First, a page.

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IDHA Alumna Spotlight: Martine van der Does, Senior Humanitarian Advisor within the Ministry of Foreign Affairs of the Netherlands, Department for Stabilisation and Humanitarian Aid

March 23, New York — Martine van der Does is a Senior Humanitarian Advisor within the Ministry of Foreign Affairs of the Netherlands, Department for Stabilisation, and Humanitarian Aid. She is also an International Diploma in Humanitarian Assistanceand Master of Arts in International Humanitarian Actionalumna from Fordham University’s Graduate School of Arts and Sciences. She has also contributed as a tutorand course directorduring subsequent IDHA’s and is the Secretary of the IDHA Alumni Council for the Institute of International Humanitarian Affairs.

Martine grew up in the country that she now serves as Humanitarian Advisor. Her early childhood and education was marked by a desire for and immersion in a creative world and career. Her High School education was completed at the Rudolf Steiner School, which emphasizes innovative education as much as practical learning. Martine cites her early love for the outdoors and for her father, who had a penchant and skill in furniture making and house renovations, often making her and her sister little trinkets out of wood in his carpentry workshop. He was trained as an architecture engineer, while Martine’s uncle was a professional carpenter and her father’s cousin, a Professor of drawing in the Architectural Faculty of Delft University of Technology. Her initial desires, no doubt influenced amidst this creative, artisanal environment, led her to study architecture at University. As she recalls, Martine loved the practical side of architectural training though felt as though the excessive focus on aesthetics and design could not satisfy her other desire for social relevance.

As we have seen with others within this humanitarian community, a truly impactful career begins with the slightest of steps. For Martine, this initial impulse was as a volunteer for a small NGO that aimed to preserve cultural heritage in Malawi. Here, the curiosity and love for the outdoors, mentioned above, culminated in the initial step abroad to do something meaningful, something lasting. Martine’s work in Malawi focused on construction and renovation. Interestingly, this first humanitarian experience mirrored an earlier moment in Martine’s life, when, as a high school student, she and her classmates participated in a charity project to collect funding for the renovation of houses in Croatia for children who lost their parents in the previous civil wars of the former Yugoslavia. Wanting to do more, Martine arranged for classmates and parents to go and physically help reconstruct some of these habitations. This first, simple childhood project foreshadowed the entirety of her humanitarian career.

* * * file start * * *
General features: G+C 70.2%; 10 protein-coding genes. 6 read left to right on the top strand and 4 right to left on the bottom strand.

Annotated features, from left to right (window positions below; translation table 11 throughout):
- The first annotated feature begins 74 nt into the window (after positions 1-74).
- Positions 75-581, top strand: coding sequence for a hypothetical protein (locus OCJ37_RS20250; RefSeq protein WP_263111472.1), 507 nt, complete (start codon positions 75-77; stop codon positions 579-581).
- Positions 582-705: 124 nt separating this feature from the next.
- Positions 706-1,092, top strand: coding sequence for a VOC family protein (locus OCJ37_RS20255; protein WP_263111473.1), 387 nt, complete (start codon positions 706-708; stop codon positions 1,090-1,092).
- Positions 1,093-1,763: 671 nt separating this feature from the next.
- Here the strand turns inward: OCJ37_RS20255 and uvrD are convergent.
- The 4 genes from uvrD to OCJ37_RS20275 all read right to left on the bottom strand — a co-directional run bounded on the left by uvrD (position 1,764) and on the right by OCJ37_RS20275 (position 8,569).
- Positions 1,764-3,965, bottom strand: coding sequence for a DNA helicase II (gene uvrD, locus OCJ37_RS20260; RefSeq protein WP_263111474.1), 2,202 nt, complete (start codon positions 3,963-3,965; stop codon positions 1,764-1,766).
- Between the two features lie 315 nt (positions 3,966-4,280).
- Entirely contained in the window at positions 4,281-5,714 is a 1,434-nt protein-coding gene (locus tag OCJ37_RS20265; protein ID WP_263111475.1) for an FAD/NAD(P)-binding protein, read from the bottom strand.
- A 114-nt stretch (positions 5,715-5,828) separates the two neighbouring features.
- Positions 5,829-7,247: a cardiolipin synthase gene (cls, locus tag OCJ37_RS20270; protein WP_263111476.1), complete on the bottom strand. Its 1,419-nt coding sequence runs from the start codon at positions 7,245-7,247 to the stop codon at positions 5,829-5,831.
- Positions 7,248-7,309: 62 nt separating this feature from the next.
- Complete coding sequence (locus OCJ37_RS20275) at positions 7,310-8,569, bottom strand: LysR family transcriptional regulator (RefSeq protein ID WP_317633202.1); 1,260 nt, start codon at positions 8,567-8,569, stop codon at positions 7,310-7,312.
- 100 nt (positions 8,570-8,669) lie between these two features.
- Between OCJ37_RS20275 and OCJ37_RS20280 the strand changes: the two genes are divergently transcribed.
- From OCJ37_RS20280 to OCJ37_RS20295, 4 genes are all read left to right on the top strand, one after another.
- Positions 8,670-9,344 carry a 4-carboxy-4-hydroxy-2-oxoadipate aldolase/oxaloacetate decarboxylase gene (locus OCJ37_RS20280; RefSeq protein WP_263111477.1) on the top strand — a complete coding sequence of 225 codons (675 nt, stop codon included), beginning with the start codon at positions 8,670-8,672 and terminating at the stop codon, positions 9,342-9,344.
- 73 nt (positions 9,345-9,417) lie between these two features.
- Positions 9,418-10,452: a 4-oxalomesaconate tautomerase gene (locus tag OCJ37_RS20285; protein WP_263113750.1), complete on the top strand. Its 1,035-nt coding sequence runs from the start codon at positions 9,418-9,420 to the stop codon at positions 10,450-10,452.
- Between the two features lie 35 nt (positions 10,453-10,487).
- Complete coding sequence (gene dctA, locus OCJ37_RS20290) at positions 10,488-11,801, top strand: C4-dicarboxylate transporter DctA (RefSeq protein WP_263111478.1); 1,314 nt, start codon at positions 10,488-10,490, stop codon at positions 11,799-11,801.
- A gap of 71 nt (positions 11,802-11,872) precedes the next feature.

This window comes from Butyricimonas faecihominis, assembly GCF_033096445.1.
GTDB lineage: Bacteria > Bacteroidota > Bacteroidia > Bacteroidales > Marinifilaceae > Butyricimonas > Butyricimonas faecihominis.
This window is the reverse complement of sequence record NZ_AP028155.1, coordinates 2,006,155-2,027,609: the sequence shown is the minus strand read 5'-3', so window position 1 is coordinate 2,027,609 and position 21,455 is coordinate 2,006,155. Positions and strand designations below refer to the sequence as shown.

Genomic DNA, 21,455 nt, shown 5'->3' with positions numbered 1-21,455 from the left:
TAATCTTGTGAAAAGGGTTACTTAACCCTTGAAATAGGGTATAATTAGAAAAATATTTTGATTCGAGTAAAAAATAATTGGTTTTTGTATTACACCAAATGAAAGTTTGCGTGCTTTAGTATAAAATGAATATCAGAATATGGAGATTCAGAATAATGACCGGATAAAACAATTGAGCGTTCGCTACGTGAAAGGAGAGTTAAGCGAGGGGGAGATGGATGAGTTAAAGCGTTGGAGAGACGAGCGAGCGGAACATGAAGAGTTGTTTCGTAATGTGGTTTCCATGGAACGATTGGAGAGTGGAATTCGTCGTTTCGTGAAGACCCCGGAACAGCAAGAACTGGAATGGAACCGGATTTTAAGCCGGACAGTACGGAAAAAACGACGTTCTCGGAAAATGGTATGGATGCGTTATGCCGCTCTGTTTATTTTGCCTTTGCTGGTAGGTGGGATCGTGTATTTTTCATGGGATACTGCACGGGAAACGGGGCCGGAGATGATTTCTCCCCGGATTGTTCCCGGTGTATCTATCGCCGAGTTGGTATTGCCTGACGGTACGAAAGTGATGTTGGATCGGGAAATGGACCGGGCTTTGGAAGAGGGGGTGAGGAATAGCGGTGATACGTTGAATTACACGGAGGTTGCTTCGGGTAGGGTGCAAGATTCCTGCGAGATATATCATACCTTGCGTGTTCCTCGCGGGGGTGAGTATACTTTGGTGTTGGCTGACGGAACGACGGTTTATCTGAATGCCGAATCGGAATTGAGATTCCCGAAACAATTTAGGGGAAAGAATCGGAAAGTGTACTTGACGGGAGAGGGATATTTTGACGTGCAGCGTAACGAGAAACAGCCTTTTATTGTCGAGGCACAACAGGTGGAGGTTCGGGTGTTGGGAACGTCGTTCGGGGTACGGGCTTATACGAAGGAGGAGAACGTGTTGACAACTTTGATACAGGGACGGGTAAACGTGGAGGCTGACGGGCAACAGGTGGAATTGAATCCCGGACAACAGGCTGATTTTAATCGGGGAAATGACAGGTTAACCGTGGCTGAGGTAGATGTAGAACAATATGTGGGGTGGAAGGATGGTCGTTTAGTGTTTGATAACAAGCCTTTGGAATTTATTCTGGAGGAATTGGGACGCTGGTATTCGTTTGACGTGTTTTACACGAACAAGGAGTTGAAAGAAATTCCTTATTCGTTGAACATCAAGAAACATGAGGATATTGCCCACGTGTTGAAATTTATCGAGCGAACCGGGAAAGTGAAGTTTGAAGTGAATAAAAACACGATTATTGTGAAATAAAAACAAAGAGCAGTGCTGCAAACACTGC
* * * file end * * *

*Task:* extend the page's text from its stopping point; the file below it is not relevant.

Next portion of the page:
Her later work brought her to the organizations of Médecins Sans Frontières, Delft University of Technology, the Netherlands Government, and International Committee of the Red Cross (ICRC). She has lived in multiple countries, including Switzerland, Malawi, Niger, Afghanistan, and Myanmar. Between 2013 and 2018, her work has focused on disaster response. During these five years, she also trained for the IFRC shelter roster and United Nations Disaster Assessment and Coordination (UNDAC) roster for deployment after sudden-onset disasters.

Martine’s research and fieldwork has included more than disaster response. In 2018, she took a year off from her work at the Ministry of Foreign Affairs to work in the field for the ICRC in Myanmar. Her role was to analyze the humanitarian, political, and security situation, to define priorities and actions to take regarding these areas and to promote the basic rules of International Humanitarian Law. During this mission, Martine was also able to utilize her architectural skills in supporting the Water and Habitat Department’s on shelter projects and the maintenance and renovation of offices and housing.